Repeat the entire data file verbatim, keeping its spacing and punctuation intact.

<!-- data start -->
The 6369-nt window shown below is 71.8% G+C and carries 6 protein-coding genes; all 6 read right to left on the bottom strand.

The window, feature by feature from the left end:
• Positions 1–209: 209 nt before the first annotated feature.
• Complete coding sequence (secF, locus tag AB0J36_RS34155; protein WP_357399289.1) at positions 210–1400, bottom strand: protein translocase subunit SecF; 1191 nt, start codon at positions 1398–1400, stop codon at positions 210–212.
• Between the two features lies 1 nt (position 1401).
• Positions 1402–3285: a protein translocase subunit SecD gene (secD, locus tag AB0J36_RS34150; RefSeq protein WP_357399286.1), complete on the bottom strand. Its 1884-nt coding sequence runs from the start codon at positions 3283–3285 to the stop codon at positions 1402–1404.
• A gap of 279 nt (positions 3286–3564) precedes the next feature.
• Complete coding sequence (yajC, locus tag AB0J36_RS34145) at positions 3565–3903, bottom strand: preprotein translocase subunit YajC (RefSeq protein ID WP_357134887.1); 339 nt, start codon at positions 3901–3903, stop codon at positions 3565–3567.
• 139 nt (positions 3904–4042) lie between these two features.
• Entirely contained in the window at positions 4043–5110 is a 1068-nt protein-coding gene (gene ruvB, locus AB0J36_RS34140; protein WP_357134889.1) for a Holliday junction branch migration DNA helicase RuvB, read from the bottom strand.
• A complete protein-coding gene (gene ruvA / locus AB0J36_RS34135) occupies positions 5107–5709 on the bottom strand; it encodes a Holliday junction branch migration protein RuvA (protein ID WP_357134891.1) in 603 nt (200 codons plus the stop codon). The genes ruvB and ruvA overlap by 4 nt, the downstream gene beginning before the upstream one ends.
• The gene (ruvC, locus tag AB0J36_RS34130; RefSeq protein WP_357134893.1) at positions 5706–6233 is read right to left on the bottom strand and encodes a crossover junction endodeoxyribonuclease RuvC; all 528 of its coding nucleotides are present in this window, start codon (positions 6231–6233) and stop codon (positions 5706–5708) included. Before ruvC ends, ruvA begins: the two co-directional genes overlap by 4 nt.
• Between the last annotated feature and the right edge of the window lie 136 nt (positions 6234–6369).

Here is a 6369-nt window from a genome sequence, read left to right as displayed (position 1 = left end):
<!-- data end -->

The 6369-nt window shown below is 71.8% G+C and carries 6 protein-coding genes; all 6 read right to left on the bottom strand.

The window, feature by feature from the left end:
• Positions 1–209: 209 nt before the first annotated feature.
• Complete coding sequence (secF, locus tag AB0J36_RS34155; protein WP_357399289.1) at positions 210–1400, bottom strand: protein translocase subunit SecF; 1191 nt, start codon at positions 1398–1400, stop codon at positions 210–212.
• Between the two features lies 1 nt (position 1401).
• Positions 1402–3285: a protein translocase subunit SecD gene (secD, locus tag AB0J36_RS34150; RefSeq protein WP_357399286.1), complete on the bottom strand. Its 1884-nt coding sequence runs from the start codon at positions 3283–3285 to the stop codon at positions 1402–1404.
• A gap of 279 nt (positions 3286–3564) precedes the next feature.
• Complete coding sequence (yajC, locus tag AB0J36_RS34145) at positions 3565–3903, bottom strand: preprotein translocase subunit YajC (RefSeq protein ID WP_357134887.1); 339 nt, start codon at positions 3901–3903, stop codon at positions 3565–3567.
• 139 nt (positions 3904–4042) lie between these two features.
• Entirely contained in the window at positions 4043–5110 is a 1068-nt protein-coding gene (gene ruvB, locus AB0J36_RS34140; protein WP_357134889.1) for a Holliday junction branch migration DNA helicase RuvB, read from the bottom strand.
• A complete protein-coding gene (gene ruvA / locus AB0J36_RS34135) occupies positions 5107–5709 on the bottom strand; it encodes a Holliday junction branch migration protein RuvA (protein ID WP_357134891.1) in 603 nt (200 codons plus the stop codon). The genes ruvB and ruvA overlap by 4 nt, the downstream gene beginning before the upstream one ends.
• The gene (ruvC, locus tag AB0J36_RS34130; RefSeq protein WP_357134893.1) at positions 5706–6233 is read right to left on the bottom strand and encodes a crossover junction endodeoxyribonuclease RuvC; all 528 of its coding nucleotides are present in this window, start codon (positions 6231–6233) and stop codon (positions 5706–5708) included. Before ruvC ends, ruvA begins: the two co-directional genes overlap by 4 nt.
• Between the last annotated feature and the right edge of the window lie 136 nt (positions 6234–6369).

Here is a 6369-nt window from a genome sequence, read left to right as displayed (position 1 = left end):